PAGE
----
The digits of the right foot of the Bavaria Archaeopteryx specimen can be seen here.

Credit: Oliver Rauhut et al., PeerJ, https://doi.org/10.7717/peerj.4191

When the first Archaeopteryx fossils were discovered in the 19th century, paleontologists recognized the finds’ mix of avian and reptilian features — such as feathers and a full set of teeth — and declared these raven-size creatures the earliest known birds. That title was undermined after fossils discovered more recently in Asia suggested that Archaeopteryx was just one of many bird-like dinosaurs to roam the planet.

In 2010, a private collector found an Archaeopteryx specimen at Gerstner Quarry, where tourists can dig for fossils, just outside of the Bavarian village of Schamhaupten, north of Munich. The collector alerted Rauhut, who then analyzed the fossil.

Scientists sometimes use fossils of extinct mollusks called ammonites as guides to gauge which geologic period a nearby specimen comes from. Based on the ammonites found near the Schamhaupten Archaeopteryx,the researchers think this specimen dates to the boundary between the Kimmeridgian age and the Tithonian age, around 152 million years ago, during the Jurassic period, the scientists said. That might make it the oldest of the 12 fossils that have been classified as Archaeopteryx.

Based on fossils of extinct mollusks called ammonites (shown here) found in the same slab that held the <i>Archaeopteryx</i> fossil, scientists dated the dinosaur to about 152 million years ago.

Based on fossils of extinct mollusks called ammonites (shown here) found in the same slab that held the Archaeopteryx fossil, scientists dated the dinosaur to about 152 million years ago.

Credit: Oliver Rauhut et al., PeerJ, https://doi.org/10.7717/peerj.4191

“Specimens of Archaeopteryx are now known from three distinct rock units, which together cover a period of approximately 1 million years,” Rauhut, who is also a professor at Ludwig-Maximilian University in Munich, said in a statement. Rauhut added that the specimens also show a great deal of diversity in their physical characteristics, which suggests that the fossils could represent more than one species.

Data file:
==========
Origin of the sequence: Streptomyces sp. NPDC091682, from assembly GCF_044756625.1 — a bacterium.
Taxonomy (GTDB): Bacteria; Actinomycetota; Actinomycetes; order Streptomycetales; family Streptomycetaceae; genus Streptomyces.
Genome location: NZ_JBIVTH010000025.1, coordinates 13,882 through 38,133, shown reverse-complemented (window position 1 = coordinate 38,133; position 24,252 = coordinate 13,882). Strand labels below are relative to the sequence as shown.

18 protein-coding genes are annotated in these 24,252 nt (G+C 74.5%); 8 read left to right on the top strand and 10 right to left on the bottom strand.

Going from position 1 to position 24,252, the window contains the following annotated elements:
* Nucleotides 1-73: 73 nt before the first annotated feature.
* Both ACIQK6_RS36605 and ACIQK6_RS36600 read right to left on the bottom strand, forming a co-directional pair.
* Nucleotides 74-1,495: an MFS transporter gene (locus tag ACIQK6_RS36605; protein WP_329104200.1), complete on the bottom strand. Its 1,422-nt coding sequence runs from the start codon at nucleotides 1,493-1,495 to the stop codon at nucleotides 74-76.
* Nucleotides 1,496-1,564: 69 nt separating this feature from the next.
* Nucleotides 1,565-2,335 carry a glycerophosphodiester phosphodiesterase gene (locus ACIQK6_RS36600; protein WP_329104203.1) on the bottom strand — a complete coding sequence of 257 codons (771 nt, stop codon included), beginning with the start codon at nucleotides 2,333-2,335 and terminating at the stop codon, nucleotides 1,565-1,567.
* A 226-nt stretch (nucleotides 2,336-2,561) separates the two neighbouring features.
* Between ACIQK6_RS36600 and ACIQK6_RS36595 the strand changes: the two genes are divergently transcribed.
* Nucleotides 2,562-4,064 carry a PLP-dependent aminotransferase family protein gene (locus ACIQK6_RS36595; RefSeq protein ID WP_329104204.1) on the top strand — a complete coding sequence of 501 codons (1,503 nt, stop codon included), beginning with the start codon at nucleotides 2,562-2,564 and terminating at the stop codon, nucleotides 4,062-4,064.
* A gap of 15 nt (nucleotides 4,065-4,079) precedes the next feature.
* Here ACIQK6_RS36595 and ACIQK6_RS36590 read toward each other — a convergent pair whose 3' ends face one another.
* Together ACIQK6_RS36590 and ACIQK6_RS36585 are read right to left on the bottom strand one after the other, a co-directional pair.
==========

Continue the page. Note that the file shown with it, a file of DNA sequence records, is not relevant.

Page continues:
“The high degree of variation in the teeth is particularly striking,” Rauhut said in the statement, and the arrangement of teeth is different in every specimen, “which could reflect differences in diet.” He said the situation was “very reminiscent” of the finches Charles Darwin studied on the Galapagos Islands, which showed diversity in their beak shapes and famously helped inspire his theory of evolution by natural selection.

Rauhut added that Archaeopteryx could have diversified into several species on the islands of the Solnhofener archipelago.

The findings were described online Jan. 26 in the journal PeerJ.

Original article on Live Science.

Tableware from the Toilet: Colonial Pottery from Philly Privy on Display


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Tableware from the Toilet: Colonial Pottery from Philly Privy on Display

 Tableware from the Toilet: Colonial Pottery from Philly Privy on Display

The colonial dishes are decorated with striking abstract patterns made using what is called “slip trailing.”

Credit: Robert Hunter

Archaeologists may be among the few people who would be happy to find themselves at the bottom of an old toilet.